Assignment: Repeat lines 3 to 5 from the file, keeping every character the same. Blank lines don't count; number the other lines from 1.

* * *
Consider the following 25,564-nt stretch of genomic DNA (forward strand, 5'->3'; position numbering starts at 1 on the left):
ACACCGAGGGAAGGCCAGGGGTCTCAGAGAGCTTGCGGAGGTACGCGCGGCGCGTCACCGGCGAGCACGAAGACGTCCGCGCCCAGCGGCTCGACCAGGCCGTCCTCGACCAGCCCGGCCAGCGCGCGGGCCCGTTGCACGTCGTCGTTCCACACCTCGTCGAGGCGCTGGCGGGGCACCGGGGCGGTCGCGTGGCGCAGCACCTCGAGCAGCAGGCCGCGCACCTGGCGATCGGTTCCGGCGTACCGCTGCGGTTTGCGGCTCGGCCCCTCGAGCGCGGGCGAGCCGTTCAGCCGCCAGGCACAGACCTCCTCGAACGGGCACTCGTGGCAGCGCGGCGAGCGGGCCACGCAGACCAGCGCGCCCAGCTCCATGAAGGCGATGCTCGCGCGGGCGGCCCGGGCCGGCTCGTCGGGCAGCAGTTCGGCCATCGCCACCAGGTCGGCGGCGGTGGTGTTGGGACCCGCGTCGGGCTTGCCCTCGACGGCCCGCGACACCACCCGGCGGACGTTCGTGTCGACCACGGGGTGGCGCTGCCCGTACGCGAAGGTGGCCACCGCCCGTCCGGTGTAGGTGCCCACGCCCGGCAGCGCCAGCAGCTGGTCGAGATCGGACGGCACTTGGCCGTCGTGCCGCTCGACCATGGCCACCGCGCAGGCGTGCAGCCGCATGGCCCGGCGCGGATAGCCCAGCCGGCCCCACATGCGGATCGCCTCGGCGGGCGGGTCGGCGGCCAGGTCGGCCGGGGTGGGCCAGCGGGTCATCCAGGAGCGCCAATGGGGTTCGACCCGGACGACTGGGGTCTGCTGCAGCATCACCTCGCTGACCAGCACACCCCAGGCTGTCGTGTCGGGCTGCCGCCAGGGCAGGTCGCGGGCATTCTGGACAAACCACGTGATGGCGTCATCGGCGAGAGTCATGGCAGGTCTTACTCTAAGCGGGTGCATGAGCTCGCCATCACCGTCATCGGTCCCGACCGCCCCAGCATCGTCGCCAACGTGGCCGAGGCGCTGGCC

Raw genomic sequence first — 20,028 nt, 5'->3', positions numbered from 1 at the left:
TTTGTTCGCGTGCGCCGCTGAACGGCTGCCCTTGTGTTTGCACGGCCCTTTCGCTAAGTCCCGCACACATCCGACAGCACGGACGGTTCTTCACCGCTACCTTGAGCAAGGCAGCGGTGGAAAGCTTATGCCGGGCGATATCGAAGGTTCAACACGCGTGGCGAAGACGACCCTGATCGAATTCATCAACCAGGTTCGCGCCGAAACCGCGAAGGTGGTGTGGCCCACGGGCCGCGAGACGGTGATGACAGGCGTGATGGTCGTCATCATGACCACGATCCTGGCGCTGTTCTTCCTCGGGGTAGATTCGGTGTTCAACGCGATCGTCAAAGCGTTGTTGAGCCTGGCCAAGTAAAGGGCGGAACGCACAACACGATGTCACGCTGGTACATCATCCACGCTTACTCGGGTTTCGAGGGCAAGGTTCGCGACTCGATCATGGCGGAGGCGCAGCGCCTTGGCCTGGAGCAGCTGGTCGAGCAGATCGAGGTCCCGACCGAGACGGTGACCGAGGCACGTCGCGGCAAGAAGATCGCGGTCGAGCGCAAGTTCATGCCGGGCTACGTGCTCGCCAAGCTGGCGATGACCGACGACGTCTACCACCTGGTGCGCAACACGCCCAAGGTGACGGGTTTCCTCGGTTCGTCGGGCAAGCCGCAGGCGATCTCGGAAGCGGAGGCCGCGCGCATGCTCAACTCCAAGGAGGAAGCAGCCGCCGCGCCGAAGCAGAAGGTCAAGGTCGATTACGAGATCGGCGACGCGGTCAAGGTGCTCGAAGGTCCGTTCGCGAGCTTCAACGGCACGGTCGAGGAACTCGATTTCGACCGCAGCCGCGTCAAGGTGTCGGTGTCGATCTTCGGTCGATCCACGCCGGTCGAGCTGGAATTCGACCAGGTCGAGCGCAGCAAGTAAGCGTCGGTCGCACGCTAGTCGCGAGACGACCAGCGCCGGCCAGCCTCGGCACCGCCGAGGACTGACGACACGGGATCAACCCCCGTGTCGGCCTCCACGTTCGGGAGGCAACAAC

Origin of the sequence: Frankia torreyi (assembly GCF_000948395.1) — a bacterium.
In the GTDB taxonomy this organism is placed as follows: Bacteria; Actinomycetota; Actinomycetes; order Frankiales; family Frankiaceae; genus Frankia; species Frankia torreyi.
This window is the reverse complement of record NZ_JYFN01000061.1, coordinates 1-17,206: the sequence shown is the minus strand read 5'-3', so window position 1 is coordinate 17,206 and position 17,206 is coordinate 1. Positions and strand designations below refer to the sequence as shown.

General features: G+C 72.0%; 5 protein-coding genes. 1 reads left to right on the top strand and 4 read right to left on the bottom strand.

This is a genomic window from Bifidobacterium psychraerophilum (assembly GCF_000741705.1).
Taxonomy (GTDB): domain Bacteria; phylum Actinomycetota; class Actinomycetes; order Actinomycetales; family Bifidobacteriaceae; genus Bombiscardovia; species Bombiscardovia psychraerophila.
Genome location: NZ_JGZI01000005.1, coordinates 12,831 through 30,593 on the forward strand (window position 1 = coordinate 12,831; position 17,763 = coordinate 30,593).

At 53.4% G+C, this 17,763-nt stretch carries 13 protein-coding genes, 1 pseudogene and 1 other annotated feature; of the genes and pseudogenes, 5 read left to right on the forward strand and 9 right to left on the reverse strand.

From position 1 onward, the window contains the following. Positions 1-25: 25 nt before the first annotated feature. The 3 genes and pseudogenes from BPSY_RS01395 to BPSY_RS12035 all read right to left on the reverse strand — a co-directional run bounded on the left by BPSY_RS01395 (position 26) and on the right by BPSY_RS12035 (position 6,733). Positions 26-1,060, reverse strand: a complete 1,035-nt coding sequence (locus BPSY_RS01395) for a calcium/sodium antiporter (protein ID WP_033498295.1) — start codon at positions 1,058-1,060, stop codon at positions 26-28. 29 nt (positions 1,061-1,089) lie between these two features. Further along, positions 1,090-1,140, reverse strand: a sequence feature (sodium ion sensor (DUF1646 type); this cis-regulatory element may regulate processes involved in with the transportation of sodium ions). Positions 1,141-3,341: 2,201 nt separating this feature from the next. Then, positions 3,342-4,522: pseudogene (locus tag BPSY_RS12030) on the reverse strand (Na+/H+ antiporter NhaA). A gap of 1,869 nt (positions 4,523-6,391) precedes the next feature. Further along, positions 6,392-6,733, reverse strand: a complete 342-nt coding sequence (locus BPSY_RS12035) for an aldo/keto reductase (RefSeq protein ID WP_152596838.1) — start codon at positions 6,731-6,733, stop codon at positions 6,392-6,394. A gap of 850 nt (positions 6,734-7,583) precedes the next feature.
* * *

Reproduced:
Raw genomic sequence first — 20,028 nt, 5'->3', positions numbered from 1 at the left:
TTTGTTCGCGTGCGCCGCTGAACGGCTGCCCTTGTGTTTGCACGGCCCTTTCGCTAAGTCCCGCACACATCCGACAGCACGGACGGTTCTTCACCGCTACCTTGAGCAAGGCAGCGGTGGAAAGCTTATGCCGGGCGATATCGAAGGTTCAACACGCGTGGCGAAGACGACCCTGATCGAATTCATCAACCAGGTTCGCGCCGAAACCGCGAAGGTGGTGTGGCCCACGGGCCGCGAGACGGTGATGACAGGCGTGATGGTCGTCATCATGACCACGATCCTGGCGCTGTTCTTCCTCGGGGTAGATTCGGTGTTCAACGCGATCGTCAAAGCGTTGTTGAGCCTGGCCAAGTAAAGGGCGGAACGCACAACACGATGTCACGCTGGTACATCATCCACGCTTACTCGGGTTTCGAGGGCAAGGTTCGCGACTCGATCATGGCGGAGGCGCAGCGCCTTGGCCTGGAGCAGCTGGTCGAGCAGATCGAGGTCCCGACCGAGACGGTGACCGAGGCACGTCGCGGCAAGAAGATCGCGGTCGAGCGCAAGTTCATGCCGGGCTACGTGCTCGCCAAGCTGGCGATGACCGACGACGTCTACCACCTGGTGCGCAACACGCCCAAGGTGACGGGTTTCCTCGGTTCGTCGGGCAAGCCGCAGGCGATCTCGGAAGCGGAGGCCGCGCGCATGCTCAACTCCAAGGAGGAAGCAGCCGCCGCGCCGAAGCAGAAGGTCAAGGTCGATTACGAGATCGGCGACGCGGTCAAGGTGCTCGAAGGTCCGTTCGCGAGCTTCAACGGCACGGTCGAGGAACTCGATTTCGACCGCAGCCGCGTCAAGGTGTCGGTGTCGATCTTCGGTCGATCCACGCCGGTCGAGCTGGAATTCGACCAGGTCGAGCGCAGCAAGTAAGCGTCGGTCGCACGCTAGTCGCGAGACGACCAGCGCCGGCCAGCCTCGGCACCGCCGAGGACTGACGACACGGGATCAACCCCCGTGTCGGCCTCCACGTTCGGGAGGCAACAAC

Origin of the sequence: Frankia torreyi (assembly GCF_000948395.1) — a bacterium.